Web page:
Dave Alciatore, Mechanical Engineering: There are many other types of writing that occur in industry that we don't do [in our curriculum]. Proposals, feasibility studies (part of proposing a project)--convincing your managers that it's going to make money and that it's feasible and we have the resources to accomplish this project, that's all part of the proposal. Constant progress reports in industry--they're often called design reviews with a concise executive summary of the progress to date; you give a presentation to peers company-wide because they want to review and make sure you're on track and give you constructive feedback. So a lot of design reviews, all the engineers I know working in industry right now are doing lots of design reviews. . . .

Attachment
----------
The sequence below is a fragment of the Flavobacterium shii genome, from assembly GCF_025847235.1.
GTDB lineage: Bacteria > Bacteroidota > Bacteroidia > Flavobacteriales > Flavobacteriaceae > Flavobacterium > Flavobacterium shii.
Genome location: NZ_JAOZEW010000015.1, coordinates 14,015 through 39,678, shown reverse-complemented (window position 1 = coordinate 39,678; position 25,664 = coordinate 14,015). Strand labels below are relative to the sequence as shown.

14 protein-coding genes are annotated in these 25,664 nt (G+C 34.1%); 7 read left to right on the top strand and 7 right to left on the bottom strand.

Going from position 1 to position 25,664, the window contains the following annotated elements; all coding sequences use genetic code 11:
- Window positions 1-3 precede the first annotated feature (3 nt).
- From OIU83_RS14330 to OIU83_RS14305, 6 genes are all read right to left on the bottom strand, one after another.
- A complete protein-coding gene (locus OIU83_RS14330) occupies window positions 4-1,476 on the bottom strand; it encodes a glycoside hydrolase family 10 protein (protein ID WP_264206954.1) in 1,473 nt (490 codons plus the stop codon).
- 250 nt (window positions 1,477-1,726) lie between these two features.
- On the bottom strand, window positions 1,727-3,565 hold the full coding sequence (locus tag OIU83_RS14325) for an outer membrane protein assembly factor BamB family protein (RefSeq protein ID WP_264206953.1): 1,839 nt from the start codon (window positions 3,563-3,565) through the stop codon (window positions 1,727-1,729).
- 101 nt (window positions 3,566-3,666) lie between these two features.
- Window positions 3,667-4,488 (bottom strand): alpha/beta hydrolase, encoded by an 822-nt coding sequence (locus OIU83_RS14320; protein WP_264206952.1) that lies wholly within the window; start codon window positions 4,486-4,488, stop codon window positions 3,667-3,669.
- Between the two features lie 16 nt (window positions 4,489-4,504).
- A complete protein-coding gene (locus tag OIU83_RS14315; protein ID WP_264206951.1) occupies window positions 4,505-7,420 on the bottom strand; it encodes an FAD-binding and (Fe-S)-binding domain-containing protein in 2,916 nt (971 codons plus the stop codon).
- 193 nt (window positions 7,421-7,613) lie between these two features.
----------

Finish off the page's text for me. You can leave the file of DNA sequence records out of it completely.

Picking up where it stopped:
Another one is lots of technical memos in industry and we really don't do too much of that. A lot of engineers write specifications. These are like calls for proposals. They need to have a job done and they're not going to do it in-house. They have to write a full specification of what has to be done, send it out for bid to other companies and other groups. Those are design specifications.
There's also maintenance specifications and operational specifications where they have to describe how a certain facility is going to be maintained and how the staff working around there should do their job. . . . Related to that is procedures and that's usually in a specifications document, lengthy maintenance procedures. . . .